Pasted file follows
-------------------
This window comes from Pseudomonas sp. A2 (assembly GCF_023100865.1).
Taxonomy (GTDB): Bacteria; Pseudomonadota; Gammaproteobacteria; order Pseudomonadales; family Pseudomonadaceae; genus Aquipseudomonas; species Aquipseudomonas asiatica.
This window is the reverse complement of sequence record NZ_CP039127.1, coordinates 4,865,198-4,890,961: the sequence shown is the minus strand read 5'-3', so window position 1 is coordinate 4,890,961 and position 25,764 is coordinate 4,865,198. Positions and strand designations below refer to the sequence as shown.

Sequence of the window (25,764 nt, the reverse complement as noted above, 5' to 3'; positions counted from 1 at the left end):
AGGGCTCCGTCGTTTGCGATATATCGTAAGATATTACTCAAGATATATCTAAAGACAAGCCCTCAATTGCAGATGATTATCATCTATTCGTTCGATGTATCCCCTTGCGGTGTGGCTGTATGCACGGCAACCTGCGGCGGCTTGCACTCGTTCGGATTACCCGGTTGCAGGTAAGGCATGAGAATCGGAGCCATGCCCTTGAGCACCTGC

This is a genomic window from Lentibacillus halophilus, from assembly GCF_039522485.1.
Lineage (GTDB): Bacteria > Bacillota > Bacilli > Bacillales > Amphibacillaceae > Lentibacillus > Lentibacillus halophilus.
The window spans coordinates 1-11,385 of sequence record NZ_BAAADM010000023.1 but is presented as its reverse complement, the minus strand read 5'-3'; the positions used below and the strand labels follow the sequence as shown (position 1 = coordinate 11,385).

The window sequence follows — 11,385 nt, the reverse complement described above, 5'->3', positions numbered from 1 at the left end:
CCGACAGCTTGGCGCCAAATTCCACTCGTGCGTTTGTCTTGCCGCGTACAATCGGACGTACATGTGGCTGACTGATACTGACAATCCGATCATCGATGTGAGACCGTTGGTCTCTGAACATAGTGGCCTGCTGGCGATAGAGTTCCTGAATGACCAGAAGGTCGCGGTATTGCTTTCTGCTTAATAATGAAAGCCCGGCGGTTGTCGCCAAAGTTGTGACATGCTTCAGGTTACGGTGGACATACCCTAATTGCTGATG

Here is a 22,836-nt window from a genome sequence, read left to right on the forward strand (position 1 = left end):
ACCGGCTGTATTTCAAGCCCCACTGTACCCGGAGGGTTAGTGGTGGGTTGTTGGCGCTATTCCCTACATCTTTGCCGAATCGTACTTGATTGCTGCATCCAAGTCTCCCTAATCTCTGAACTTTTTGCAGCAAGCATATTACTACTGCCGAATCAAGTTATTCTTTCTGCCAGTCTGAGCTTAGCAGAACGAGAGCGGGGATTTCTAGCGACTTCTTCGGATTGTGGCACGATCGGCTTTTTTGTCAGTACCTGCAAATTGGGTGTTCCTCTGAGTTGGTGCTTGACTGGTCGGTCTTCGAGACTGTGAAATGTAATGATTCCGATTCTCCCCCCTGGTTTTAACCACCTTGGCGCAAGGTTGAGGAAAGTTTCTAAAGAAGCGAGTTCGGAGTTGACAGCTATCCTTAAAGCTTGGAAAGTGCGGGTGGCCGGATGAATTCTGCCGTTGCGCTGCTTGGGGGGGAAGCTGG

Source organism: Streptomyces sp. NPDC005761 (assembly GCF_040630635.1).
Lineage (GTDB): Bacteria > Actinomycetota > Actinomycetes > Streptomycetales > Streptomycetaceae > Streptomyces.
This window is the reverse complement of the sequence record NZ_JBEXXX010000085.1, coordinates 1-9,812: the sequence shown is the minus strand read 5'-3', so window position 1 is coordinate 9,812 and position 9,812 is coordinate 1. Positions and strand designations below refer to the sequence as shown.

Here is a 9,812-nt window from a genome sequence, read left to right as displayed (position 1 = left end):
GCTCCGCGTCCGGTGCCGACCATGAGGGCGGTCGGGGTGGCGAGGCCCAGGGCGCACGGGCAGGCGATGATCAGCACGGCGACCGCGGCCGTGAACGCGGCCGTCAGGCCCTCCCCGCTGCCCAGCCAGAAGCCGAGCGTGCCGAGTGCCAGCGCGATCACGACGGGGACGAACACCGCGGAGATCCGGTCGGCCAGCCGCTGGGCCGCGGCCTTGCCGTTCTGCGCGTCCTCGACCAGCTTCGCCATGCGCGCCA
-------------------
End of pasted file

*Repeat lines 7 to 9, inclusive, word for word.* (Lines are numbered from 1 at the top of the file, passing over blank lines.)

Lineage (GTDB): Bacteria > Bacillota > Bacilli > Bacillales > Amphibacillaceae > Lentibacillus > Lentibacillus halophilus.
The window spans coordinates 1-11,385 of sequence record NZ_BAAADM010000023.1 but is presented as its reverse complement, the minus strand read 5'-3'; the positions used below and the strand labels follow the sequence as shown (position 1 = coordinate 11,385).

The window sequence follows — 11,385 nt, the reverse complement described above, 5'->3', positions numbered from 1 at the left end: